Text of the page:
The NBA’s 5 All-Time Greatest Coaches

1. Phil Jackson

Jackson is the best coach in history. As a coach, he has won nine championships. Sure, he has Jordan, Pippen, Shaq, and Kobe as four of the greatest players in NBA history, but no one can question what he has accomplished. In his 18-year career, he had an incredible 980-418 record. He also has the highest ever winning % of.703 in his career.

With 193, he has the most playoff victories. In the 1995-96 season, he was named NBA Coach of the Year. He has the opportunity to win additional titles as the coach of the Los Angeles Lakers, one of the finest teams in the league. Finally, in 2007, he was admitted into the Hall of Fame.

 

2. Red Auerbach

 

Auerbach was known as the NBA’s “Godfather.” He spent nearly 30 years as a coach and executive with the Boston Celtics. He coached the Celtics to nine championships during his career, including an incredible eight straight triumphs from 1959 to 1966.

He had an 823-426 record and a.659 winning percentage. He also has a 91-60 career postseason record with a.603 winning percentage. In 1965, he was again named NBA Coach of the Year. In 1969, he was finally admitted into the Hall of Fame.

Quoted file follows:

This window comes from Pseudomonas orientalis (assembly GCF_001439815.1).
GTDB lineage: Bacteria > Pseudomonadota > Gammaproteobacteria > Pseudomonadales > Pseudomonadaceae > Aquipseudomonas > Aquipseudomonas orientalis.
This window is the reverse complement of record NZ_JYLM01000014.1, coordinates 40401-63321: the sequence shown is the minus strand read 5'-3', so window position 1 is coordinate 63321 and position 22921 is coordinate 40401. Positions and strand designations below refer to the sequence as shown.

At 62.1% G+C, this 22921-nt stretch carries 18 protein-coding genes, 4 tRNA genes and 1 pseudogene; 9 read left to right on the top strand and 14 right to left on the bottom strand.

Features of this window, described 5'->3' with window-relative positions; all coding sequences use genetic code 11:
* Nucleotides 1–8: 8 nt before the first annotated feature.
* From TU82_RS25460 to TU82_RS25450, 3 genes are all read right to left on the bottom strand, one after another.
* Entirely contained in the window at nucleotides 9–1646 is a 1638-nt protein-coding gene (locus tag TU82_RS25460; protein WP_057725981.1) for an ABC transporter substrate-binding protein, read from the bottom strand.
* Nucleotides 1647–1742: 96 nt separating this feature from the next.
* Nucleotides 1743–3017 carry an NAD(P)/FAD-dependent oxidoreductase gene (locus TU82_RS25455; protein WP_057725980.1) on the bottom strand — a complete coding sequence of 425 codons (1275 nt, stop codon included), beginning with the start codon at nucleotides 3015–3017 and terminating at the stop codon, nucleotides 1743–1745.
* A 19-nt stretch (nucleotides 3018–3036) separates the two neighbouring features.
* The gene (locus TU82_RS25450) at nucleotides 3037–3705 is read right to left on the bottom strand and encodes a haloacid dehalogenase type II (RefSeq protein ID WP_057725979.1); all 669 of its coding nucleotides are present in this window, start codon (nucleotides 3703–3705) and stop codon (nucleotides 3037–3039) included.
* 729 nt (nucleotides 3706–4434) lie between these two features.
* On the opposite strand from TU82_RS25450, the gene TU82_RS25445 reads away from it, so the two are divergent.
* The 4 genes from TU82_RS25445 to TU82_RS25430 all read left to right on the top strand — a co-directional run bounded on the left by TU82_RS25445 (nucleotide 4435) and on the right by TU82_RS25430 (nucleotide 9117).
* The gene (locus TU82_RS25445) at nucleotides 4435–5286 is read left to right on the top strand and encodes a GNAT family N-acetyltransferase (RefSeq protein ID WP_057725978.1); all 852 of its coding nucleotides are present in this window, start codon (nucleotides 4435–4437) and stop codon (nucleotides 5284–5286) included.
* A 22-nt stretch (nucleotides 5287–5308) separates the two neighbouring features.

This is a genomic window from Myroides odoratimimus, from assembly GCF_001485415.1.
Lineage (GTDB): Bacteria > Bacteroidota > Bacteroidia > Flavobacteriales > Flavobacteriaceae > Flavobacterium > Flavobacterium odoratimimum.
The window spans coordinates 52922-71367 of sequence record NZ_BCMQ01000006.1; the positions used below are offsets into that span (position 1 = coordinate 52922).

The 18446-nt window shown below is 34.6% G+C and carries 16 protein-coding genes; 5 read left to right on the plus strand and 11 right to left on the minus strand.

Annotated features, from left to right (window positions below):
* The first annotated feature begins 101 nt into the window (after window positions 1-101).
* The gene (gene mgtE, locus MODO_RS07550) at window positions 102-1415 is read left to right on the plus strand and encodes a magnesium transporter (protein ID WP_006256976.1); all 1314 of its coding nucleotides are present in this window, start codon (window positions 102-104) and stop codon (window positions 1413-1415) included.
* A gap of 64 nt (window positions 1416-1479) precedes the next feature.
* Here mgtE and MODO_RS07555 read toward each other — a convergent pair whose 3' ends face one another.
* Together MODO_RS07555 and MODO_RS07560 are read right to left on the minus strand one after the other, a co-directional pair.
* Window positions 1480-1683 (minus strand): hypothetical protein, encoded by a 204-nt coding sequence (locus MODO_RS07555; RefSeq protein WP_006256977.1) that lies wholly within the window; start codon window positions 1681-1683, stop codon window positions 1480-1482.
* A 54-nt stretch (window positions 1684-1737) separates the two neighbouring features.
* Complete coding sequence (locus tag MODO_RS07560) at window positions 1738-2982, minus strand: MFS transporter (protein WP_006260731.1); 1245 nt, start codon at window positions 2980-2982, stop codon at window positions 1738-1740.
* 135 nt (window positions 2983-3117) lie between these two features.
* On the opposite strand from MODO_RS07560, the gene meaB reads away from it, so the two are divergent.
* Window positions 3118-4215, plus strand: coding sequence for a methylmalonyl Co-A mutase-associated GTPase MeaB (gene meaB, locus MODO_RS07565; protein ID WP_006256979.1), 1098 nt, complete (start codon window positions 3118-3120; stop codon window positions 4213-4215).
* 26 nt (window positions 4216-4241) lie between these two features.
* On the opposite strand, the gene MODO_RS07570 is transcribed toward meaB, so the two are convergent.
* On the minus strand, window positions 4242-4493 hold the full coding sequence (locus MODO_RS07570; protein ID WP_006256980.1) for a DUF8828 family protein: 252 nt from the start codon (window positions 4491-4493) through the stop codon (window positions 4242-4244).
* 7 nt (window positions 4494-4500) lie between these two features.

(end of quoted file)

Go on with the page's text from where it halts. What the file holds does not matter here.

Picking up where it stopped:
3. Gregg Popovich

Over the last ten seasons, Popovich has been one of the greatest, if not the best, coaches in the league. He has guided the San Antonio Spurs to four championships and 633 victories with only 305 losses in his 13-year career. He was named NBA Coach of the Year in 2002-03 and has a winning percentage of.646 or better in 11 consecutive seasons. In the future, he will be admitted into the Hall of Fame.

 

4. Pat Riley

 

Riley was the head coach of the 1980s’ “Showtime” Lakers. He has five championships in his 24-year coaching career with the Lakers, Knicks, and Heat (four with the Lakers and one with the Heat). In addition, he has a 1210-694 record, with a.636 winning percentage.

In 1990, 1993, and 1997, he was named NBA Coach of the Year three times. With the exception of his final season with the Heat, he guided his club to the playoffs every season of his career. With 171 playoff victories, he is second in the league.

 

5. Larry Brown

 

Brown is the best coach in history at making the most of bad squads. He has a 1240-910 record and a.577 winning % in his 25-year stint as an NBA head coach. He is the only coach in history to win a championship with both a collegiate and an NBA team.

He won championships with the Kansas Jayhawks in 1988 and the Detroit Pistons in 2004. He’s also the only coach in league history to have taken seven separate teams to the playoffs. Finally, with the 76ers, he won Coach of the Year in 2000-01 and was inducted into the Hall of Fame in 2002.